Cut to: 8am on Monday 7 June. I got back to Blighty at 10pm the previous night. I wake up with a start. I appear to be experiencing a cold sweat of fear. But why? Prague is over, we lived to tell the tale, it’s all good. Oh. I remember now. That’s why. 13 days until CTWIF. I am in serious trouble.
I react as any sane person would do. By doing nothing.
Cut to: 6am on Tuesday 8 June. Bollocks. Inexplicably a play about Newcastle does not appear to have written itself. I set to work. About time.
I write a first draft by the end of the day. It is awful. I eat biscuits and worry. Because I have not mentioned the extra element in play here. The horror that is keeping me awake at night. I can’t just rush off some substandard piece of fluff to palm off on an actor and hope they can work their professionally trained magic on it. Why not? Well, a) I have higher standards and more self-respect than that and b) I AM the actor. Paines Plough added a little kicker in to the agreement – the writer must perform his/her own work. When I had two months then that was fine – scary but fine. After all, I’d have it all polished and ready no problem. I have two weeks.
I eat another biscuit and get on with the re-write. I am too scared to send it to Paines Plough in case they are so horrified they rescind the commission, so send it to my Agent for reassurance. She rings me and tells me it’s not awful, it’s good. I am pleased. Then I remember she might be lying. I finish the biscuits and re-write the re-write.
Some time later. I have managed to come up with a fifteen minute monologue I am not ashamed of. I pluck up the courage to send it as a draft to Paines Plough, and co-Artistic Director George Perrin says he “adores it”. I also send it to Gez at Live. He says it’s “fine”. I resolve that I like George better. And do another re-write.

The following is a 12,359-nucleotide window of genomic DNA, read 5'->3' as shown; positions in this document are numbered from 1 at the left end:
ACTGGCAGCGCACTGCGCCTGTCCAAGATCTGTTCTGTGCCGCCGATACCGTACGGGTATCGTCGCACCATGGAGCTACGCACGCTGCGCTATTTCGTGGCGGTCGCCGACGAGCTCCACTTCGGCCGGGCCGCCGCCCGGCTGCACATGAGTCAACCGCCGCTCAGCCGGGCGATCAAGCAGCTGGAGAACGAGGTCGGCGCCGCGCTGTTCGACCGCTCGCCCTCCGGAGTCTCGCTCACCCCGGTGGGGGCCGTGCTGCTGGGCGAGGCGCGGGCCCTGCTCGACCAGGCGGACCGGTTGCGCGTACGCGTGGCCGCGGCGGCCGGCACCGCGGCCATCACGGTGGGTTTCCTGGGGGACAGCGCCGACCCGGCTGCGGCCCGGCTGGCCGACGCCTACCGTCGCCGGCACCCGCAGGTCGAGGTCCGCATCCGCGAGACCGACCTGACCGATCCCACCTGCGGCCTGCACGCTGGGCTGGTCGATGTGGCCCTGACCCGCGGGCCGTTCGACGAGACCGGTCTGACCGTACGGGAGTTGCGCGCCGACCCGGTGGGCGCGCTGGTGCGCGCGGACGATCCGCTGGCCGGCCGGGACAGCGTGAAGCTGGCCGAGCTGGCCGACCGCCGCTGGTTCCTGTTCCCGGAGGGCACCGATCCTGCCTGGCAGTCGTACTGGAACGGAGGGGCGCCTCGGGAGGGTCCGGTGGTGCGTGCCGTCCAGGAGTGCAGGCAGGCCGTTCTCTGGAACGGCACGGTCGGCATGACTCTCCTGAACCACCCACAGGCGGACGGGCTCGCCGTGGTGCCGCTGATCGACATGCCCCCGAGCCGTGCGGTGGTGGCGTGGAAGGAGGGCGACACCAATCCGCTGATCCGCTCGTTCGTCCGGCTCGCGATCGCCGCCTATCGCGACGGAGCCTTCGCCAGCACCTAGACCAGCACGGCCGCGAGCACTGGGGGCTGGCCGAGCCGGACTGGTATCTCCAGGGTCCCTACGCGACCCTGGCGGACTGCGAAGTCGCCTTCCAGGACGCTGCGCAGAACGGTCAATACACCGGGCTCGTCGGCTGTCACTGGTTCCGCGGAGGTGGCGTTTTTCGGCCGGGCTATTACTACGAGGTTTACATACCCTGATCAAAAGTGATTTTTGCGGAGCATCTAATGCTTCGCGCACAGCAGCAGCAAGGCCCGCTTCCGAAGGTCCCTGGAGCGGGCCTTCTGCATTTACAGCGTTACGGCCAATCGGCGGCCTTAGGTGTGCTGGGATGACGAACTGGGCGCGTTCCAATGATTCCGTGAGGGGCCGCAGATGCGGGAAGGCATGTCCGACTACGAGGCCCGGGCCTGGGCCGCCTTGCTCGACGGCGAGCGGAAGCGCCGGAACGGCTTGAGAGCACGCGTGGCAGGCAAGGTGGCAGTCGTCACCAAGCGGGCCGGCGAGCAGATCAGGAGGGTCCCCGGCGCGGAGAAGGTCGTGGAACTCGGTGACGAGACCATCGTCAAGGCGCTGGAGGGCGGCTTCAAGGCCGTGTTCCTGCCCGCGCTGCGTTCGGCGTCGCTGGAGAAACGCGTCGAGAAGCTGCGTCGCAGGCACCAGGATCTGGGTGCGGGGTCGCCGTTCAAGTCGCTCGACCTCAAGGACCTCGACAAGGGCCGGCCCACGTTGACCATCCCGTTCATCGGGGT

The day of reckoning – Saturday 19 June. No more re-writes. AD’s James Grieve and George meet with the ‘actors’ at Live Theatre at 5pm. It’s me, Dick Curran, Tracey Whitwell and Michael Chaplin. We are going to read the plays on the stage. One rehearsal. It’s in the main auditorium at Live Theatre – a lone chair sits on the stage in spotlight. G.U.L.P. We read. It is fascinating. With those five words – ‘Come To Where I’m From’ – and that simple brief of ‘write about your home town’ we have each come up with something totally different. Tracey’s spans from her childhood to the present day; Dick has chosen to create a character piece set at Bede’s World in Jarrow and Michael takes us on a journey along the river. And me. Well. I decided to pare mine right down, right down to the basics of my actual ‘home’. My house. My Agent described it as “miserable and funny”. Rather like me, then. I hope the audience will like it.
7.30pm finally arrives. I have had two halves of lager and a glass of champagne. Idiot. Overexcitement, terror and alcohol don’t mix. Fortunately when I see the size of the audience (a lot more than the one man and his dog I was hoping for) and that chair alone on the stage, any giddiness evaporates in to stone cold fear. Tracey gets proceedings off to a great start, then Dick entertains, then … me. The walk from the stairs to that chair seemed to take an eternity. But. I did it. And the crowd seemed to like it. They laughed, no one booed me and I didn’t trip over – I can’t ask for much more! About half way through I relaxed and realised I was enjoying myself up there. Before I know it, it’s over. I’m back at my table and Michael is delivering the final piece.
Good luck to the 44 writers still to perform (the next event is today in fact, in Birmingham). And good work to the 13 writers who came before us in Liverpool, Sheffield and Ipswich. I hope they enjoy(ed) the experience as much as I did … and I mean that in a good way!
Friday 11 June sees the launch of the INK Festival, a brand new initiative to promote and support writers, artists, directors, actors, musicians (and the rest!) in the region. Running until Saturday, it’s scratch performances of poetry, short stories and mini plays. Plus live music, to boot.
My short play Maggie & Mary is amongst the line-up.
7pm both evenings, it’s on at The Cluny2. Tickets are £5, available on the door …
Maggie & Mary by Alison Carr
Performed by Gill Laverick & Penny Lamport
Directed by Rachel Glover